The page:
Effect of chronic obstructive pulmonary disease and smoking on the outcome of COVID-19

A study has been published today as a fast-track article for the IJTLD, investigating the association between chronic obstructive pulmonary disease (COPD), smoking and the potential for poor outcomes in patients with COVID-19.

The COVID-19 pandemic has continued to spread worldwide, and although most people are asymptomatic or only display a mild, flu-like illness, a significant proportion develop a severe response. It is of great importance to find risk factors or comorbidities associated with severe COVID-19 to protect the vulnerable and allow for prudent resource allocation.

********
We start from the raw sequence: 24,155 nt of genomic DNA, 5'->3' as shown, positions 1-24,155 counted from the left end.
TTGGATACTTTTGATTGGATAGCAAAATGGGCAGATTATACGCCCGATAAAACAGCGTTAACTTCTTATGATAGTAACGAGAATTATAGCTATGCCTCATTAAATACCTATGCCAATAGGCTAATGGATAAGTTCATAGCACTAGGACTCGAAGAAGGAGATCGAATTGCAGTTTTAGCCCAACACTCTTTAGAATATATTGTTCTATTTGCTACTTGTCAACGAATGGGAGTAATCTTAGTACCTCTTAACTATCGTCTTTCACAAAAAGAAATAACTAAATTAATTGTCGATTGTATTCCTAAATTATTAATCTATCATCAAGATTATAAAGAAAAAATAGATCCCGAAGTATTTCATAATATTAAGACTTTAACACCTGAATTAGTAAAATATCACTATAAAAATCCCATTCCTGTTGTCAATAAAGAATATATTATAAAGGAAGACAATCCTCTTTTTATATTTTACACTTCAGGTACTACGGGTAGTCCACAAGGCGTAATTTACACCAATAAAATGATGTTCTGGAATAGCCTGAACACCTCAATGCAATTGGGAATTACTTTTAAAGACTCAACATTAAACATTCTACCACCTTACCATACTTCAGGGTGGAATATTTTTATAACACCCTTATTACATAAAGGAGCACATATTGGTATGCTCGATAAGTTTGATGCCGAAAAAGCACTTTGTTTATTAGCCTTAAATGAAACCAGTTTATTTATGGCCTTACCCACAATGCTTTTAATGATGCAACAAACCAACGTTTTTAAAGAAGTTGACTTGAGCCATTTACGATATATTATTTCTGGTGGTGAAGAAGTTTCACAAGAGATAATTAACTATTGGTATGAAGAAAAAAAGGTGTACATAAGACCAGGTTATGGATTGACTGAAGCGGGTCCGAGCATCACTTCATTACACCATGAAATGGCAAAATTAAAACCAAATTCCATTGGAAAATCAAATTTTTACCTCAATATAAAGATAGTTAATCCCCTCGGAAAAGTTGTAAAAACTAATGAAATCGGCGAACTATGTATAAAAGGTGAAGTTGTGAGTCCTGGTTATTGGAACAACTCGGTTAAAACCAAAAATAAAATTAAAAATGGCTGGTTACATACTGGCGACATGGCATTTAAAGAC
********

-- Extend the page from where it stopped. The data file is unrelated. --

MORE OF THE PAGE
Due to the large number of smokers, a slight increase in risk would have a significant impact on public health. Also, COPD has been shown to increase the severity of COVID-19 and tobacco smoking is one of the leading causes of COPD.

This study performed a systematic literature search of the major databases and an analysis of the data. This systematic review and meta-analysis revealed that COPD and smoking were associated with poor outcomes in patients with COVID-19, and that the overall association with poor outcome was stronger for COPD than for smoking.

Read the full text for more information, including the acknowledgments and citations.

This is a fast-tracked article from the International Journal of Tuberculosis and Lung Disease (IJTLD), published by The Union to ensure that scientific research of immediate concern is shared as rapidly as possible. Find out more about submitting relevant papers on COVID-19.

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